Research Article | Open Access
Guo-hua Wang, Yu-fa Sun, "A Hybrid Approach for Fast Computation of Multiple Incident Angles Electromagnetic Scattering Problems with Compressive Sensing and Adaptive Cross Approximation", International Journal of Antennas and Propagation, vol. 2016, Article ID 1416094, 6 pages, 2016. https://doi.org/10.1155/2016/1416094
A Hybrid Approach for Fast Computation of Multiple Incident Angles Electromagnetic Scattering Problems with Compressive Sensing and Adaptive Cross Approximation
A hybrid compressive approach for fast computation of the electromagnetic scattering problems with multiple incident angles is proposed. The compressive sensing (CS) technique is firstly introduced to the method of moment (MoM) to reduce the number of the right-hand sides (RHS), but since the resulting excitation matrix contains linear dependency and has low-rank characteristics, the adaptive cross approximation (ACA) algorithm is used to recompress such excitation matrix, keeping only the necessary physical information. The hybrid compressive approach can reduce the number of the RHS to lower level. In fact, the ratio of the number of the RHS between the compressed excitation matrix and the original excitation matrix in the conventional MoM is close to one to fifteen. Numerical results are presented to validate the efficiency and accuracy of this method, which turns out to be highly efficient and accurate for the solution to multiple incident angles electromagnetic scattering problems.
Accurate and efficient analysis of the electromagnetic scattering with multiple incident angles has attracted increasing attention from academia and industry. The method of moment (MoM) [1, 2] together with iterative methods is often used for the accurate analysis of electromagnetic scattering problems, and some fast algorithms like the multilevel fast multipole algorithm (MLFMA) , the adaptive integral method (AIM) , and the adaptive cross approximation (ACA) [5, 6] are generally applied to reduce both the computation time and the memory requirements for electrically large radiation and scattering problems. But, for the problems with multiple incident angles, the above methods become time-consuming due to the presence of multiple right-hand side (RHS) problems.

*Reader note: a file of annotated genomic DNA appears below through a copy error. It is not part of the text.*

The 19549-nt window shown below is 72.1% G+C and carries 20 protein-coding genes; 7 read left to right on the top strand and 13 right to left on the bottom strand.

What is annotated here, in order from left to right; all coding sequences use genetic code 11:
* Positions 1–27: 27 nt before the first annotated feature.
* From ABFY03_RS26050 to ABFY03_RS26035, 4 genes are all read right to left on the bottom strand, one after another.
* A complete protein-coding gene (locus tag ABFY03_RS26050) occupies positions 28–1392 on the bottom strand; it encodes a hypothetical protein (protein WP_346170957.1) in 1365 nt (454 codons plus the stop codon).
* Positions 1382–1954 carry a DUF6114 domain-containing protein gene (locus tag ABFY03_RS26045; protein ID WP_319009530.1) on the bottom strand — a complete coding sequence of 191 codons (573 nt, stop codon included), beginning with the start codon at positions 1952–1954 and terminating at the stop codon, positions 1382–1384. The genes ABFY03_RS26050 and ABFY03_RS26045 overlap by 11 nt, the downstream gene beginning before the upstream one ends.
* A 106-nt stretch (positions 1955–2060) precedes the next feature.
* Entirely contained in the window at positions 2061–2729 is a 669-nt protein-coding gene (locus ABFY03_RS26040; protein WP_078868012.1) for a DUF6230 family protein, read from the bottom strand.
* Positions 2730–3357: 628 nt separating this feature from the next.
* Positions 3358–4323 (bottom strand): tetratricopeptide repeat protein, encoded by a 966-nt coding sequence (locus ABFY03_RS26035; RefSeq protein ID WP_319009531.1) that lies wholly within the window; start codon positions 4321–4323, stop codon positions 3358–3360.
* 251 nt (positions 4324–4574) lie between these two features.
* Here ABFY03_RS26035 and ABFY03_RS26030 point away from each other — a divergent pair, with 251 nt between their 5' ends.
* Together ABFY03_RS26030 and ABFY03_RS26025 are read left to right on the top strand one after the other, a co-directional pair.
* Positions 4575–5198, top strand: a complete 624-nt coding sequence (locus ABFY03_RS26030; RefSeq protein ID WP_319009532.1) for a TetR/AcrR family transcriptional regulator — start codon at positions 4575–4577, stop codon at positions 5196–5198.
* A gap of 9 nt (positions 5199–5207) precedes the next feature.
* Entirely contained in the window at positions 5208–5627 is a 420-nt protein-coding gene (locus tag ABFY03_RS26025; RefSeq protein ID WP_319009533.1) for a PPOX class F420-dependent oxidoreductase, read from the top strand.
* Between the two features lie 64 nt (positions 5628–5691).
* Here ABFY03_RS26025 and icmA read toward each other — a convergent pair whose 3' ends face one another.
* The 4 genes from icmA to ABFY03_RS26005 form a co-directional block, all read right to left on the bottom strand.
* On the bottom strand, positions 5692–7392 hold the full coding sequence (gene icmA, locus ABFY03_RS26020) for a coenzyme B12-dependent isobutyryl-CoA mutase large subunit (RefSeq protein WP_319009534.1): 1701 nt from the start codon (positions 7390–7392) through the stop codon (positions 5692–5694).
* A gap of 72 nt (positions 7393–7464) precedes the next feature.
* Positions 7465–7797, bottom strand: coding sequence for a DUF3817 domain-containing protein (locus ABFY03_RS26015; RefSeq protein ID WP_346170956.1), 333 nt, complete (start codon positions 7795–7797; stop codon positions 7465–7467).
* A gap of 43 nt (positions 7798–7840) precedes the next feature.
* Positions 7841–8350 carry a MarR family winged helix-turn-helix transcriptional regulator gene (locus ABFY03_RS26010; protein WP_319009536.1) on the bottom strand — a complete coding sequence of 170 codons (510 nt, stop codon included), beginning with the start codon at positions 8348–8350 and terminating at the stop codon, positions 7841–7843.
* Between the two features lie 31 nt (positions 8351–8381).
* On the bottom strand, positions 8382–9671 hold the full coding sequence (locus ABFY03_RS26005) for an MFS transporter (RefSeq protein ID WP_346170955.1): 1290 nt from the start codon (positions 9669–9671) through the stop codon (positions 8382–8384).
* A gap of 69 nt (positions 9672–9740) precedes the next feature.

An efficient method to accelerate the solution to multiple RHS problems is to remove redundancies in the initial excitation and reduce the number of RHS. In [7, 8], the compressive sensing (CS) theory [9, 10] was introduced into the traditional MoM to solve wide-angle monostatic scattering problem of 2D targets. In , the CS technique was used to analyze the multistatic scattering problems. In this paper, a new excitation matrix is firstly constructed with smaller RHS number than traditional MoM, and the measurement values of the induced current coefficients can be calculated by direct method or iterative method. Finally, true current coefficients can be reconstructed by a recovery method such as the orthogonal matching pursuit (OMP)  algorithm. However, the number of the measurement values and sparse transformation base in the CS are difficult to determine according to different scattering targets. In , to balance the computational complexity and the accuracy, the number of measurements was set to 24. To reduce the number of measurements to a lower level than the CS technique, a hybrid compressive method named CS-ACA is advised. Such method utilizes the low-rank characteristics of the new excitation matrix generated by the CS. The CS technique is firstly used with a reduced number of RHS; then the ACA algorithm is introduced into CS to recompress the new excitation matrix so as to reduce the number of RHS further, so as to realize the efficient calculation of the multiple excitation 3D electromagnetic problems.